Monday, October 12, 2015
The Flavoring Game
A few months ago, Templeton Rye announced that it settled a lawsuit which had alleged that it had used misleading labeling. This brouhaha largely dealt with sourcing issues and was one of many lawsuits filed after a Daily Beast article about sourcing whiskey went viral last summer.
But whiskey geeks have known about sourcing for years. One of the biggest revelations to come out around the Templeton Rye lawsuit was not that Templeton sources its whiskey from MGP in Indiana, we all know that, but that they also use flavoring additives provided by a Louisville company called Clarendon Flavors. This was revealed last year on an episode of Mark Gillespie's WhiskyCast.
While few of us guessed that Templeton was adding flavoring, it's all perfectly legal because Templeton is not labeled "straight" whiskey. As I've noted before, according to the TTB regulations, rye, wheat and malt whiskeys that are not labeled "straight" can have up to 2.5% "harmless coloring, flavoring, or blending materials." 27 CFR 5.23. These can include caramel, sugar, oak chips, wine or other whiskeys.
I was curious as to what other whiskeys were adding flavoring and what exactly they were adding, so I started looking into it. The most important thing I learned was that no one wants to talk about flavoring.
For instance, I contacted a number of other producers of non-straight rye whiskey to ask if they use flavoring.
Knob Creek Rye is now labeled as straight but initially was not. I asked if they used flavoring in the non-straight rye. The company did not respond.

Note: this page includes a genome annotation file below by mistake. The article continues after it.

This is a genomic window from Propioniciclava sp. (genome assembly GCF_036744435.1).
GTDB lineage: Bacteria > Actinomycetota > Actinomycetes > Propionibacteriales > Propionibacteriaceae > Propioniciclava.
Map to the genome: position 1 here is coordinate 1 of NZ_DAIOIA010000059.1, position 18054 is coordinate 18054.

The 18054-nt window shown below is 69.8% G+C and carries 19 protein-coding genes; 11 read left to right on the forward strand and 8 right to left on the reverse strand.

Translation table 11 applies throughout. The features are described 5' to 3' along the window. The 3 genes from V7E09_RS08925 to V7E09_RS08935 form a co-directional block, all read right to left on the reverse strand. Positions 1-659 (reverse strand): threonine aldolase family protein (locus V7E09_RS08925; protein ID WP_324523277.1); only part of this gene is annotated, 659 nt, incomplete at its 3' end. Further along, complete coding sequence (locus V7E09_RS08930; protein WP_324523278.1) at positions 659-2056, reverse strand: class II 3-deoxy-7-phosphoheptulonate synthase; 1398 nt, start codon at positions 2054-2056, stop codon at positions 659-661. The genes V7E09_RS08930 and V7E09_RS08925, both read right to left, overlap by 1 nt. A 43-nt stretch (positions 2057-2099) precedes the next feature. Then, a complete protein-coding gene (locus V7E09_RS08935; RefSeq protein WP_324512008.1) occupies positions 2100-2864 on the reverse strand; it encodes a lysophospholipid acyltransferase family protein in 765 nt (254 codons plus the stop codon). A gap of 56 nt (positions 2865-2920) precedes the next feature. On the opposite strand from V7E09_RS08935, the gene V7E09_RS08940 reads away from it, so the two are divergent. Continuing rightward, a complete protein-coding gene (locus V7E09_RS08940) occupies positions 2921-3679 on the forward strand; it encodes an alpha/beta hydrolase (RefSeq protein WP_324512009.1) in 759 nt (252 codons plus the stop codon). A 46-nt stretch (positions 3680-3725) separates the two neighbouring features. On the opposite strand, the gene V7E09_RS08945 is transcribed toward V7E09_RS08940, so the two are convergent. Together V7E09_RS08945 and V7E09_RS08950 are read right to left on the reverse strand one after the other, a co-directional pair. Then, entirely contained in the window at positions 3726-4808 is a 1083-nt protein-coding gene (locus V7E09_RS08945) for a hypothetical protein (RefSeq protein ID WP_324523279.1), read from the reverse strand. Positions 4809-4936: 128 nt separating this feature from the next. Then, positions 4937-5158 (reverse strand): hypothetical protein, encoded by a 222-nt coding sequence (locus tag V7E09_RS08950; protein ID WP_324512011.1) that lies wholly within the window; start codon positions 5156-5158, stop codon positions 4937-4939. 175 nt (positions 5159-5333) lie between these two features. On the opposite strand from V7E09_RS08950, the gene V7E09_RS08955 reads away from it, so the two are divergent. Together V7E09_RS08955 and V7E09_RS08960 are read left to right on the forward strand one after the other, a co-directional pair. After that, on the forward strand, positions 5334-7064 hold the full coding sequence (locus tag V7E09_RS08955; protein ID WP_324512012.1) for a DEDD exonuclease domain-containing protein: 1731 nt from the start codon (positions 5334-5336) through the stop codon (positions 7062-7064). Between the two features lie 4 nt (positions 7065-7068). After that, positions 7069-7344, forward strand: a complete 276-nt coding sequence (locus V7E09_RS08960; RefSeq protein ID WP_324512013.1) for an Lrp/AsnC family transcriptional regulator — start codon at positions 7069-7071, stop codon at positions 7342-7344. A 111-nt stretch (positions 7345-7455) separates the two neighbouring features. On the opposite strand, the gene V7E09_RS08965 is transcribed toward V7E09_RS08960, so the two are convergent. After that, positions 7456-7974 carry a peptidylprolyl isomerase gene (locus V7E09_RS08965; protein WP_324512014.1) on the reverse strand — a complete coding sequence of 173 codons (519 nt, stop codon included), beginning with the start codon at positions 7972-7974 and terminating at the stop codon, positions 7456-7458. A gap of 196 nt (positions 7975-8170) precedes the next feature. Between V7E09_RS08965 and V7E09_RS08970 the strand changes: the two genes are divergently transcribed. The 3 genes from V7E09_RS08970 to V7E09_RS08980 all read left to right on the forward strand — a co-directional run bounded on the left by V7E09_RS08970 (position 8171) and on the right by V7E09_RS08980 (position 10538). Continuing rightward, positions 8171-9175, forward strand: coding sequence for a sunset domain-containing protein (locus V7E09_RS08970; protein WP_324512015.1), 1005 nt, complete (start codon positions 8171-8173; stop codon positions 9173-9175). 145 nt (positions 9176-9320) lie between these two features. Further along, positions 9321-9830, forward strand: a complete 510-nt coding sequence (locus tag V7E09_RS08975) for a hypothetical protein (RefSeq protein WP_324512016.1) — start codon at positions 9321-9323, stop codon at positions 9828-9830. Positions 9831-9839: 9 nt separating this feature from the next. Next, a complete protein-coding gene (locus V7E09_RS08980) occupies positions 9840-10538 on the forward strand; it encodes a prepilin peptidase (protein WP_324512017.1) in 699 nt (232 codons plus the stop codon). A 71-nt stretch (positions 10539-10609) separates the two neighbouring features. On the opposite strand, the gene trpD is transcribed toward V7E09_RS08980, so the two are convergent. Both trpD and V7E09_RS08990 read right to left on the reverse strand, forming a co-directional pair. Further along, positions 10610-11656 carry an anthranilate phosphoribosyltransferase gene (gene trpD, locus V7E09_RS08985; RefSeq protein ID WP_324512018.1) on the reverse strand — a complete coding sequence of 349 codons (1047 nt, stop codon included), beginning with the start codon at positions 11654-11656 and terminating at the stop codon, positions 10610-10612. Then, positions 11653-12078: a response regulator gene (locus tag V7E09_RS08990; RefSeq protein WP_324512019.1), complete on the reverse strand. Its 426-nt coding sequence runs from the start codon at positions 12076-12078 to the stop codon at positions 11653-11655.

George Dickel Rye, which like Templeton is sourced from MGP, is not labeled straight. Interestingly, Diageo's other MGP rye, Bulleit, is labeled straight. That being said, none of the Dickel line of products is labeled straight. In any case, the company did not reply to my inquiry.
Angel's Envy markets a straight bourbon finished in port casks and a non-straight rye finished in rum casks. I had numerous exchanges with Angel's Envy's Wes Henderson but could not get him to give me a "straight" yes or no answer about whether they use flavoring in the rye.
Unlike rye, bourbon, even if not straight, may not include flavoring additives without disclosing them as part of the label description. Recently, Sazerac has cleared new labels for "bourbon whiskey with natural flavors" for Kentucky Tavern, Ancient Age and Ten High. I asked why they were adding flavoring to those whiskeys and what exactly they were using as flavoring. I was told that information is "proprietary and confidential."
Jeez, you'd think I was poking into a matter of national security. I can't understand why whiskey companies are so unwilling to tell customers about the ingredients in the whiskey we purchase. There is no legal issue here as they are allowed to use a certain amount of flavoring and coloring additives. Presumably, the companies that use flavoring believe it improves their whiskey or else they wouldn't use it. Other whiskeys are known to use additives, including Scotch (coloring) and Canadian Whiskey, and their sales don't seem to suffer, but something about flavoring makes American companies go dark.
Are there flavoring and coloring additives in some American whiskeys? Clearly there are. There are flavoring companies that are in this business, and we have at least one documented case in Templeton. I would appeal to the companies to exercise a bit more transparency and let us know what they add and why. Meanwhile, keep in mind that any rye that isn't labeled straight can legally include additives.